What’s Cluster Computing?

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Cluster computing links multiple computers to act as a single entity for high-performance computing tasks. It is used for redundancy in computer networks, website hosting, game servers, and high-performance computing projects. Grid computing distributes workloads across many computers, such as in @home projects.

Cluster computing is a form of computing in which a group of computers are linked together so that they can act as a single entity. There are a variety of reasons why people use cluster computers for computing tasks, ranging from an inability to afford a single computer with the processing capacity of a cluster, to a desire to ensure that a computer system is always available. The precise date this technique was developed is unknown, and there are competing claims for credit for the invention, with some people suggesting that individual users likely independently developed it to meet their computing needs long before the technique was used in industrial environments.

A common reason for using cluster computing is the desire to create redundancy in a computer network to ensure that it is always available and does not fail. A common application for this form of computing is website hosting, with the cluster distributing the visitor load across a number of machines so that many visitors can be hosted. This technique is also used for game servers used by large groups, to avoid lag and access problems.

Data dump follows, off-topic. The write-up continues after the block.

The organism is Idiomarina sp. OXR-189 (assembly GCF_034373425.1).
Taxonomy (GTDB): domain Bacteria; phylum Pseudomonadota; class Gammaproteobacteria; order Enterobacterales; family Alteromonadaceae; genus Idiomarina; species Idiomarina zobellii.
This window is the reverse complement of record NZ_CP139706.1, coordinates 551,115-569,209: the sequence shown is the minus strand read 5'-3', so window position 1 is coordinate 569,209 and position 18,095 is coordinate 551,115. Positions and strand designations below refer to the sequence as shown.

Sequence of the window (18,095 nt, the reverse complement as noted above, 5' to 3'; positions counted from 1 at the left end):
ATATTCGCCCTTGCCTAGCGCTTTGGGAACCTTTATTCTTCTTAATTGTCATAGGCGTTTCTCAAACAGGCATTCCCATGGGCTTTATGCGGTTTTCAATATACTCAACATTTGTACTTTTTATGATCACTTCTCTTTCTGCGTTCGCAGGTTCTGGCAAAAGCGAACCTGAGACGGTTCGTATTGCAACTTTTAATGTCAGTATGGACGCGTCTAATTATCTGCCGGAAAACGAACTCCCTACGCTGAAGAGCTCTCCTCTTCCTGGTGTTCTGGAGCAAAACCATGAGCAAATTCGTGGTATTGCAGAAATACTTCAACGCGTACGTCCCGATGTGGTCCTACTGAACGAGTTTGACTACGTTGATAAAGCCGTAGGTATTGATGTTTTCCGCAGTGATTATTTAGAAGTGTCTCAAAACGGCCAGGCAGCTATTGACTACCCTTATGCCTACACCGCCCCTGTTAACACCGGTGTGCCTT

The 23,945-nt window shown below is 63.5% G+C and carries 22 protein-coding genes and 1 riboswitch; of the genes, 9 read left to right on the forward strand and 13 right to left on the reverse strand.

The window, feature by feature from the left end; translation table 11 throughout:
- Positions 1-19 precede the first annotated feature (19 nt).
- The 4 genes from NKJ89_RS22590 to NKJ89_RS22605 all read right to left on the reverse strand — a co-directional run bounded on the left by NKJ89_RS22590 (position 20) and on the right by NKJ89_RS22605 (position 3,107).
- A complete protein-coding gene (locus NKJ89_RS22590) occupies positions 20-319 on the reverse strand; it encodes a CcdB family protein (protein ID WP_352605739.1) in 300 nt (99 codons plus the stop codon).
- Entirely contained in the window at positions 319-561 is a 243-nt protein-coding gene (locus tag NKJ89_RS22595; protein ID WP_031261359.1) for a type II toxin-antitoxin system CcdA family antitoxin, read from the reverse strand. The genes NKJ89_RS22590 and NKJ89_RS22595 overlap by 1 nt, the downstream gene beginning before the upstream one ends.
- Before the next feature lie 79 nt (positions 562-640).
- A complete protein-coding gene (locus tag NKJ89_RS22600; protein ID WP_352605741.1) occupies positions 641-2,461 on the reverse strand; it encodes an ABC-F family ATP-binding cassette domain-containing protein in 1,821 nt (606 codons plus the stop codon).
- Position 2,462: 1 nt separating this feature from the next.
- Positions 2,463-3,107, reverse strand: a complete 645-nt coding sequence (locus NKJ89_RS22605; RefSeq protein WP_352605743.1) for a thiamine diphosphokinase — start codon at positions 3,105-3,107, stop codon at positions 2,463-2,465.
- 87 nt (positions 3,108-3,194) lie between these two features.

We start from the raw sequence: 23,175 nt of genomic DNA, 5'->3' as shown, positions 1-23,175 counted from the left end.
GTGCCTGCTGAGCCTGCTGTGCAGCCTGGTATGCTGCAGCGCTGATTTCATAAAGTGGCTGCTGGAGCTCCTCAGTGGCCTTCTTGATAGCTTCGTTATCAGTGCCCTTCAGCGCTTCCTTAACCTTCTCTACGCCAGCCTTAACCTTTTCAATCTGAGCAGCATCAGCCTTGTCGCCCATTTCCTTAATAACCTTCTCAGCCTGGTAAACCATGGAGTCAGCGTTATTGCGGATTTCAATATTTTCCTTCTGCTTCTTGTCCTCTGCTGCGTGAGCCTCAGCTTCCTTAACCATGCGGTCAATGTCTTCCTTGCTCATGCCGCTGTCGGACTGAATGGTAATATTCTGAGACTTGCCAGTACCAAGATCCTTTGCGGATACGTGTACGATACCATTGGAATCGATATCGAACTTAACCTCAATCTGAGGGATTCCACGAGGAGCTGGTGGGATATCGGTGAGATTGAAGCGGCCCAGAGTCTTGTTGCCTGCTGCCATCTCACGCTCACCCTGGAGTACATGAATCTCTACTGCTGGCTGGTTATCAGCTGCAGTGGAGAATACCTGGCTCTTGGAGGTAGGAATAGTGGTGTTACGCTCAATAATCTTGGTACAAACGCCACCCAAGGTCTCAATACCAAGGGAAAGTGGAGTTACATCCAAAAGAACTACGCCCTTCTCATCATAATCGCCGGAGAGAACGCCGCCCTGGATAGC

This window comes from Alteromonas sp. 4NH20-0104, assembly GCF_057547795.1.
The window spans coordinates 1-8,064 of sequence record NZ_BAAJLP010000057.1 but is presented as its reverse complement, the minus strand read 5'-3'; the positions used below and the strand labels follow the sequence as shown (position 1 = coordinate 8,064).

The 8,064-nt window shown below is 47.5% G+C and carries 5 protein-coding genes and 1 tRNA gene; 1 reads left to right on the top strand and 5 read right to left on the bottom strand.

High availability (HA) cluster computing is often used in this way, to create a redundant network that will always be accessible to users, with fail-safe systems in case parts of the cluster fail. Load balancing clusters are designed to handle a large load of incoming requests, coordinating requests to maximize efficiency and usability.

Another application is in large projects that require high performance computing. Some calculations are extremely complex and require the use of multiple computers that can communicate rapidly with each other, as changes in one can change the entire system. For example, simulations used to test theories in meteorology are often run on computing clusters. Without a cluster, computation may be impossible to perform or processing may take a long time.

Cluster computing can also be used to distribute a workload in the form of many small blocks of data, a technique known as grid computing. In this case, a single computer couldn’t handle all the work, but many small computers could. The various @home projects use this technique to distribute a data processing workload across a huge network that includes many home computers that are busy doing work when idle.

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